|Author||L. L. Zamenhof|
June 1888 (Aldono)
Dua Libro de l' Lingvo Internacia (English: Second Book of the International Language), usually simply referred to as Dua Libro (Second Book), is an 1888 book by L. L. Zamenhof. It is the second book in which Zamenhof writes about the constructed language Esperanto, following Unua Libro (First Book) in 1887, and the first book to be written entirely in the language.
Dua Libro consists primarily of translations, which Zamenhof provided as reading material for those who expressed interest in the language after the publication of Unua Libro the previous year. It also usually includes Aldono al la Dua Libro (Supplement to the Second Book), which was originally published separately. In Aldono, Zamenhof solidifies Esperanto into its final form.
Zamenhof originally intended to publish Dua Libro in five or six volumes throughout 1888, with one volume appearing approximately every two months. Zamenhof's intention with the publications was to provide reading material in Esperanto for those who expressed interest following the publication of Unua Libro in 1887, to respond to questions about the language, and to establish its final form as he promised to do in Unua Libro. Throughout 1888, he considered suggestions for changes to Esperanto, with the goal of establishing its final form by the time of publication of the final volume at the end of the year.
After the publication of Dua Libro in early 1888, Zamenhof decided that there was no need for all the other planned volumes, and instead, in June 1888, he published just one more document to answer some questions he received and to solidify the final form of the language, titled Aldono al la Dua Libro de l' Lingvo Internacia (Supplement to the Second Book of the International Language), usually called Aldono al la Dua Libro (Supplement to the Second Book) or simply Aldono (Supplement).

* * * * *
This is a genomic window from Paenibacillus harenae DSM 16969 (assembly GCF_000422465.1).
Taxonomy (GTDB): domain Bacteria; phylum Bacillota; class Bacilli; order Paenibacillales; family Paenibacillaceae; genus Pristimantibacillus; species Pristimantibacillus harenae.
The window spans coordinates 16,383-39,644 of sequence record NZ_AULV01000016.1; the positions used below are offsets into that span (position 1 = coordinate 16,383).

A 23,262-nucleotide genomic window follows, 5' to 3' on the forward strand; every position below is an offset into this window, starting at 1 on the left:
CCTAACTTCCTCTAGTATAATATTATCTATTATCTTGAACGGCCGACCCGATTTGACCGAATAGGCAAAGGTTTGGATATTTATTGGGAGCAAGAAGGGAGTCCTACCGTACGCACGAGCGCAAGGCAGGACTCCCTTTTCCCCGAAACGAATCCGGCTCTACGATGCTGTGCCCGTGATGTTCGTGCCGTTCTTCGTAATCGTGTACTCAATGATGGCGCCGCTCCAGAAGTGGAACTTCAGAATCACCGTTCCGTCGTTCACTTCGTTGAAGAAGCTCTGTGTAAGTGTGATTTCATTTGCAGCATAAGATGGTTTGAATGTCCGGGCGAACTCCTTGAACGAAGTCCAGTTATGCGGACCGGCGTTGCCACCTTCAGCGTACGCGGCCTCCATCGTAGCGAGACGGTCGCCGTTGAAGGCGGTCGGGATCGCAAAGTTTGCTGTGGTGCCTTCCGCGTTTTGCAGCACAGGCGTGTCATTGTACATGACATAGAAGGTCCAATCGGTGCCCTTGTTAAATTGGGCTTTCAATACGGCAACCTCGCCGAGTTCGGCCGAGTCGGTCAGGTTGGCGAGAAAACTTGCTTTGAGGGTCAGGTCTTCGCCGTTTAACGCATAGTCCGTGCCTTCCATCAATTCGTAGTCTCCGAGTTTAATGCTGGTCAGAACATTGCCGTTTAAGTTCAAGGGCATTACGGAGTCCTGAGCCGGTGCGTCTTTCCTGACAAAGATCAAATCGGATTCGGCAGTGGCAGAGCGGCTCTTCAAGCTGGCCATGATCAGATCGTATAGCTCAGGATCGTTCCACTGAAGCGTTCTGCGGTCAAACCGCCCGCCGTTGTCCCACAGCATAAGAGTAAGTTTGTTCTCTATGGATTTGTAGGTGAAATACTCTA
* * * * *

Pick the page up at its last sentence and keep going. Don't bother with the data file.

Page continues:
Dua Libro consists of an introduction and three parts, with most versions also including the separately published Aldono at the end of the book.
In the introduction, part I, and part II, Zamenhof writes about the state of the Esperanto project. In part II, he specifically writes about the "universal vote" idea proposed in Unua Libro.
In part III, he writes 20 sections of Esperanto text. The texts include collections of model sentences, a translation of "The Shadow" by Hans Christian Andersen, some popular sayings, and two poems—"Kanto de studentoj" and "El Heine'".
Aldono al la Dua Libro
Zamenhof published Aldono al la Dua Libro in June 1888, primarily to answer questions about Esperanto that he had received and to solidify the final form of the language, as he promised to do in Unua Libro.
In Aldono, the only change Zamenhof makes to the language is the spelling of the endings of the temporal correlative words (when, then, sometime, always, and never) from -ian to the current -iam. He also discusses an initiative led by the American Philosophical Society to help perfect Esperanto and encourage its use; however, the initiative failed to actualize due to a lack of interest.
- Korzhenkov, Aleksandr (2009). Tonkin, Humphrey, ed. Zamenhof: The Life, Works and Ideas of the Author of Esperanto. New York: Mondial. ISBN 978-1-59569-167-5. LCCN 2010926187. Retrieved November 16, 2017.
- Schor, Esther (2016). Bridge of Words: Esperanto and the Dream of a Universal Language. New York: Henry Holt and Company. ISBN 978-1-42994-341-3. LCCN 2015018907. Retrieved November 19, 2017.